\[\cup*:H^q(M;R)\rightarrow (H^{n-q}(M;R))^* \otimes_R R \cong
(H^{n-q}(M;R))^* \]
is an isomorphism.
So the cup product between $H^q$ and $H^{n-q}$ in differing dimensions
gives the evaluation map, while on $H^2$ is a bilinear map, which over
fields is perfect. The pairing on $H^2$ is called the {\bf intersection
form}, since $x\cup y=PD(x)\cap PD(y)$ where $\cap$ denotes the number
of intersections between two surfaces representing the homology classes
which intersect transversally, counted with signs. (For a full account,
see Fulton, Intersection Theory). Since $a\cup b=(-1)^{|a||b|}b\cup a$,
and on $H^2$, $|b|=|a|=2$, the intersection form is symmetric.
Any homomorphism between groups $G\rightarrow G'$ induces homomorphism
$H_q(M;G)\rightarrow H_q(M,G')$ and $H^q(M;G)\rightarrow H^q(M,G')$ and
if $G$ and $G'$ are rings, and the homomorphism a ring homomorphism, then
the induced homomorphism on cohomology is a ring homomorphism.
So if we take the inclusion ${\bf Z} \subset {\bf Q}$, the induced ring
homomorphism $H^q(M)\rightarrow H^q(M;{\bf Q})$ shows that on the free
part of $H^2$, the intersection form is a perfect pairing. Since
$\Hom(T\otimes T,Z)\cong 0$ and $\Hom(T\otimes Z,Z)\cong 0$, and since the cup product
is bilinear, $x\cup y=0$ if $x$ or $y$ is in $T$.
So the intersection pairing is supported completely on the free part of $H^2$,
where it is a perfect pairing to ${\bf Z}$. Given a basis on the free
part of $H^2$, we get a matrix whose entries are integers and whose determinant
is $\pm 1$. Such a matrix is called {\em unimodular}.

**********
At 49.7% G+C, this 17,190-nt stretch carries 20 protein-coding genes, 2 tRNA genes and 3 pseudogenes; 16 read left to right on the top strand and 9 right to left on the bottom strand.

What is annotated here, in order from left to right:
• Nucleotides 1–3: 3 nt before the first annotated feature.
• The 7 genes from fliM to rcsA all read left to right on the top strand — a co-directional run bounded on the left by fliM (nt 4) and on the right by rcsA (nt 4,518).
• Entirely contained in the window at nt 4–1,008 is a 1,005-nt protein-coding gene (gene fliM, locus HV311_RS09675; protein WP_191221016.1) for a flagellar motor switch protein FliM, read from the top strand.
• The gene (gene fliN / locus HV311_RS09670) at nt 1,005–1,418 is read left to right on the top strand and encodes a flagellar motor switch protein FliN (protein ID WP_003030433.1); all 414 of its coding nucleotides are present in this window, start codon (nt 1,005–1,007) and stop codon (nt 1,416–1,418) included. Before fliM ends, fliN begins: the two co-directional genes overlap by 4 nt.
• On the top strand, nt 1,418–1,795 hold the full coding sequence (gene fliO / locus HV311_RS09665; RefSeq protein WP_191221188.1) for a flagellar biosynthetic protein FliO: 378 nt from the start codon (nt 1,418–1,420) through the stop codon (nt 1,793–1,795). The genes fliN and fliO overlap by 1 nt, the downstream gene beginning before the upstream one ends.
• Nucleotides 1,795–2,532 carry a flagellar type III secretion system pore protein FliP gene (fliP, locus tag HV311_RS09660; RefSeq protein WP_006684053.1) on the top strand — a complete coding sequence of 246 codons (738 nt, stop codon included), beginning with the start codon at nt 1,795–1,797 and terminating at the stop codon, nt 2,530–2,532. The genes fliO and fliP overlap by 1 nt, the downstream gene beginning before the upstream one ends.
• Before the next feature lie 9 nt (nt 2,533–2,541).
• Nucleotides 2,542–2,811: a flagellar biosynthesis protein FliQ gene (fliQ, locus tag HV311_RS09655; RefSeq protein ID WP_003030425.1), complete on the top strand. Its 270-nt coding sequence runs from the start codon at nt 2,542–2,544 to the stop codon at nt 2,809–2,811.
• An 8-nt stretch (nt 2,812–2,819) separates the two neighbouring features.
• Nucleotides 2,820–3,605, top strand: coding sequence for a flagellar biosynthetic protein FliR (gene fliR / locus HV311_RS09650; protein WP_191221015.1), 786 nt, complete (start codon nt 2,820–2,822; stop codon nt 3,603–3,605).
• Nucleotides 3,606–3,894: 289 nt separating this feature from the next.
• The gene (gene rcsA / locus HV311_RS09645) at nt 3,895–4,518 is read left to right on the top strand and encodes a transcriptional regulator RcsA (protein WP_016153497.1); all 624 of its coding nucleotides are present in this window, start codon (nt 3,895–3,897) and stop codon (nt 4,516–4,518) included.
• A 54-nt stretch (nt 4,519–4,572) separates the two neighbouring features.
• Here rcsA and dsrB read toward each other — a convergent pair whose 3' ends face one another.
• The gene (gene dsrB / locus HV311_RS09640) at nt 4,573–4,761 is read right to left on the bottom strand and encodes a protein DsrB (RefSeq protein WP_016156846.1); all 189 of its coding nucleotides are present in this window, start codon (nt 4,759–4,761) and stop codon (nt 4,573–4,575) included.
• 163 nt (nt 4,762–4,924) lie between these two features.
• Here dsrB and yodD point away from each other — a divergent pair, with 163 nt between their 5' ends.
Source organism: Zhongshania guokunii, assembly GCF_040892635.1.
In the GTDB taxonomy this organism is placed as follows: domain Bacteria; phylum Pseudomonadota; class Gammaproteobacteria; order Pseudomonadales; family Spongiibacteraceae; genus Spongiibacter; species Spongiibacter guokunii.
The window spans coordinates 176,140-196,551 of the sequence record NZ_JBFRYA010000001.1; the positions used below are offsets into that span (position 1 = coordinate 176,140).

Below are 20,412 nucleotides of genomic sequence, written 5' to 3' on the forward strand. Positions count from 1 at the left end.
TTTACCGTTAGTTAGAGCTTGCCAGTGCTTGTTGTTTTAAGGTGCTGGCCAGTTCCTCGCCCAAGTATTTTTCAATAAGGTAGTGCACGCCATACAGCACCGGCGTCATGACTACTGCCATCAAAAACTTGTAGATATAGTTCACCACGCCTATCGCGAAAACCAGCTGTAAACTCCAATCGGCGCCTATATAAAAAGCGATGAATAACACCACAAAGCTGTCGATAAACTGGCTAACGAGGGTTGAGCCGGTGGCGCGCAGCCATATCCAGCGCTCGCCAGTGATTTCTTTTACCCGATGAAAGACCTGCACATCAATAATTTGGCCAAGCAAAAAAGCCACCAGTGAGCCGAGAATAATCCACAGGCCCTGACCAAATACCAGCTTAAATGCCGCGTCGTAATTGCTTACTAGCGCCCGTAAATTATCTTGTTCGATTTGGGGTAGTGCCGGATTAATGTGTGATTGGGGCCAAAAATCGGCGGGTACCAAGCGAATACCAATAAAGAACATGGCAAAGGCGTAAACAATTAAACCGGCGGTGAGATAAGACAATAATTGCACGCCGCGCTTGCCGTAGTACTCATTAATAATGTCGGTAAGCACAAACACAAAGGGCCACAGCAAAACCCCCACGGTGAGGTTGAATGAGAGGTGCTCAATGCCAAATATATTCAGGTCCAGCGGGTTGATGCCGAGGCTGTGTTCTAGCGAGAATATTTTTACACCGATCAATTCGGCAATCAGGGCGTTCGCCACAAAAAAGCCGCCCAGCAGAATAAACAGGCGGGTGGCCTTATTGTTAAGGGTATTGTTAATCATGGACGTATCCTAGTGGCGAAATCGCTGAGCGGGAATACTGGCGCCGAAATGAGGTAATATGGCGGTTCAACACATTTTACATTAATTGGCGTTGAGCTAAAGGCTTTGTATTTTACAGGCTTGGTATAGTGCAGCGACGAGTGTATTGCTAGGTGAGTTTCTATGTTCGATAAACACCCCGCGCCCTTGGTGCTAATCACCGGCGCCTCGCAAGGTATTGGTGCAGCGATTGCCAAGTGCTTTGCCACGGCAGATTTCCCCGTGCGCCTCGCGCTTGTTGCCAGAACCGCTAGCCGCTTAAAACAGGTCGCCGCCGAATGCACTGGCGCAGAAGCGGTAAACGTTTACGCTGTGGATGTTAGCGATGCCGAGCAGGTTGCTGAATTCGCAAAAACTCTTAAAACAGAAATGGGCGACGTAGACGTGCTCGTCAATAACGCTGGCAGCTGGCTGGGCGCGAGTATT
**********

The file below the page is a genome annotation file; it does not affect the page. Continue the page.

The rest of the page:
To summarize, we have the following information:
\begin{enumerate}
\item The first betti number $b_1$.
\item The second betti number $b_2$.
\item The torsion group $T$.
\item The intersection form $\cup:{\bf Z}^{b_2}\otimes {\bf Z}^{b_2}
\rightarrow {\bf Z}$, which is a symmetric unimodular bilinear form.
\end{enumerate}
Of course, the last form depends on a chosen basis for $H^2(M)$, and
changing the basis changes the form in the usual way, i.e. $A'=Q^tAQ$.
\subsection{Unimodular Symmetric Bilinear Forms}
To better understand this last invariant, let us study unimodular symmetric
bilinear forms over the integers as algebraic objects. In order for an
invariant to be of any use, we must be able to tell when two invariants
are the same or not. For instance, consider the invariant of a manifold
which is the manifold itself. This is not a useful invariant, since if we
wanted to see if two manifolds were the same or not, applying the invariant
would leave us with the same problem we started with.
Similarly, the intersection form is an invariant of the manifold, but one
which is difficult to use. Given two four-dimensional manifolds, we may be
able to compute their intersection forms, but can we tell if these intersection
forms are the same (up to change of basis)?
Unimodular, symmetric bilinear forms are, in general, not well understood. So
with the current state of knowledge, the answer would be no.
But we can find numerical invariants of such forms which are easy to compute,
and this gives us useful invariants.
The first invariant of a unimodular, symmetric bilinear form is its
rank. That is, the size of the space it acts on (since the associated matrix
has determinant $\pm 1$). In our case, this is simply $b_2$.
The next invariant comes when you consider the form as a form on the reals.